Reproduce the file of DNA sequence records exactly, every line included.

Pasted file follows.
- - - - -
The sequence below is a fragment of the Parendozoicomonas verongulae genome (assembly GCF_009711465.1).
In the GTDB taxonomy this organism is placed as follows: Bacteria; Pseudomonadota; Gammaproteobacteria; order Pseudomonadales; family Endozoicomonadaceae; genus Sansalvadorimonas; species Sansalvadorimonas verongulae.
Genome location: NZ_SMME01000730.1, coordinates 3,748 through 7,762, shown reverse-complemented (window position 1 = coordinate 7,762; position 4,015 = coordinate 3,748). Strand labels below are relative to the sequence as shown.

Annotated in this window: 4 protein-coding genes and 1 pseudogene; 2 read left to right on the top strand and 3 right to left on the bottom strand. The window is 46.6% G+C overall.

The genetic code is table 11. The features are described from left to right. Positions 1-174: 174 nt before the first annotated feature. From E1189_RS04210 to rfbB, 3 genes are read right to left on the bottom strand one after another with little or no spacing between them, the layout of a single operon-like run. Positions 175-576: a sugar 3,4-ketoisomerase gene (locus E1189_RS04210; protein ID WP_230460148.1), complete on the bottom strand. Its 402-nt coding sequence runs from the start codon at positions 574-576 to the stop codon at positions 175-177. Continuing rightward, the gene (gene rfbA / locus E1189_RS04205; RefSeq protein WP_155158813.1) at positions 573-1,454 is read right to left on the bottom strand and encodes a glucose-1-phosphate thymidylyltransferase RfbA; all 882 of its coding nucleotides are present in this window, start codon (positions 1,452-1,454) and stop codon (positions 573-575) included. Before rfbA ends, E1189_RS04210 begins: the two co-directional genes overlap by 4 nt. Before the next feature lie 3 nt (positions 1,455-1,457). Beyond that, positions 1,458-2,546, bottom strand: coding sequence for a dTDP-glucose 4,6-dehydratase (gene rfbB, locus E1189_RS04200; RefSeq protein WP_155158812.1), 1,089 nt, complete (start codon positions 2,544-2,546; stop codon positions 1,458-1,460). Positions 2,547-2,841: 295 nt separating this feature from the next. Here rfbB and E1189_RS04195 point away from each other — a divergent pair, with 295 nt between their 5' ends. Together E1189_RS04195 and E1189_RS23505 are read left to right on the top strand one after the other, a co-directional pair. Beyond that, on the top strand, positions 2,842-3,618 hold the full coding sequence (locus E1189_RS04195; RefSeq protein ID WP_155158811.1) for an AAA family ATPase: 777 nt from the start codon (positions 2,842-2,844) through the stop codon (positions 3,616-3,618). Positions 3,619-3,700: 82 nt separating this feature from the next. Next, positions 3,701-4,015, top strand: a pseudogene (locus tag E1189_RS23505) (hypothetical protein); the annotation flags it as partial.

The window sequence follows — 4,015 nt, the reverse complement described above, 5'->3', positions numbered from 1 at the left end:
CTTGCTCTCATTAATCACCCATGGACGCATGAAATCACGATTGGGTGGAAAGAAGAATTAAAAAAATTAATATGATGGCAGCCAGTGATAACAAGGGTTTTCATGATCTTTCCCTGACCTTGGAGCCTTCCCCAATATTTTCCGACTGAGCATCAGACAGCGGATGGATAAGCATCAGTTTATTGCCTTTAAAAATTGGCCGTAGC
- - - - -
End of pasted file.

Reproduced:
The sequence below is a fragment of the Parendozoicomonas verongulae genome (assembly GCF_009711465.1).
In the GTDB taxonomy this organism is placed as follows: Bacteria; Pseudomonadota; Gammaproteobacteria; order Pseudomonadales; family Endozoicomonadaceae; genus Sansalvadorimonas; species Sansalvadorimonas verongulae.
Genome location: NZ_SMME01000730.1, coordinates 3,748 through 7,762, shown reverse-complemented (window position 1 = coordinate 7,762; position 4,015 = coordinate 3,748). Strand labels below are relative to the sequence as shown.

Annotated in this window: 4 protein-coding genes and 1 pseudogene; 2 read left to right on the top strand and 3 right to left on the bottom strand. The window is 46.6% G+C overall.

The genetic code is table 11. The features are described from left to right. Positions 1-174: 174 nt before the first annotated feature. From E1189_RS04210 to rfbB, 3 genes are read right to left on the bottom strand one after another with little or no spacing between them, the layout of a single operon-like run. Positions 175-576: a sugar 3,4-ketoisomerase gene (locus E1189_RS04210; protein ID WP_230460148.1), complete on the bottom strand. Its 402-nt coding sequence runs from the start codon at positions 574-576 to the stop codon at positions 175-177. Continuing rightward, the gene (gene rfbA / locus E1189_RS04205; RefSeq protein WP_155158813.1) at positions 573-1,454 is read right to left on the bottom strand and encodes a glucose-1-phosphate thymidylyltransferase RfbA; all 882 of its coding nucleotides are present in this window, start codon (positions 1,452-1,454) and stop codon (positions 573-575) included. Before rfbA ends, E1189_RS04210 begins: the two co-directional genes overlap by 4 nt. Before the next feature lie 3 nt (positions 1,455-1,457). Beyond that, positions 1,458-2,546, bottom strand: coding sequence for a dTDP-glucose 4,6-dehydratase (gene rfbB, locus E1189_RS04200; RefSeq protein WP_155158812.1), 1,089 nt, complete (start codon positions 2,544-2,546; stop codon positions 1,458-1,460). Positions 2,547-2,841: 295 nt separating this feature from the next. Here rfbB and E1189_RS04195 point away from each other — a divergent pair, with 295 nt between their 5' ends. Together E1189_RS04195 and E1189_RS23505 are read left to right on the top strand one after the other, a co-directional pair. Beyond that, on the top strand, positions 2,842-3,618 hold the full coding sequence (locus E1189_RS04195; RefSeq protein ID WP_155158811.1) for an AAA family ATPase: 777 nt from the start codon (positions 2,842-2,844) through the stop codon (positions 3,616-3,618). Positions 3,619-3,700: 82 nt separating this feature from the next. Next, positions 3,701-4,015, top strand: a pseudogene (locus tag E1189_RS23505) (hypothetical protein); the annotation flags it as partial.

The window sequence follows — 4,015 nt, the reverse complement described above, 5'->3', positions numbered from 1 at the left end:
CTTGCTCTCATTAATCACCCATGGACGCATGAAATCACGATTGGGTGGAAAGAAGAATTAAAAAAATTAATATGATGGCAGCCAGTGATAACAAGGGTTTTCATGATCTTTCCCTGACCTTGGAGCCTTCCCCAATATTTTCCGACTGAGCATCAGACAGCGGATGGATAAGCATCAGTTTATTGCCTTTAAAAATTGGCCGTAGC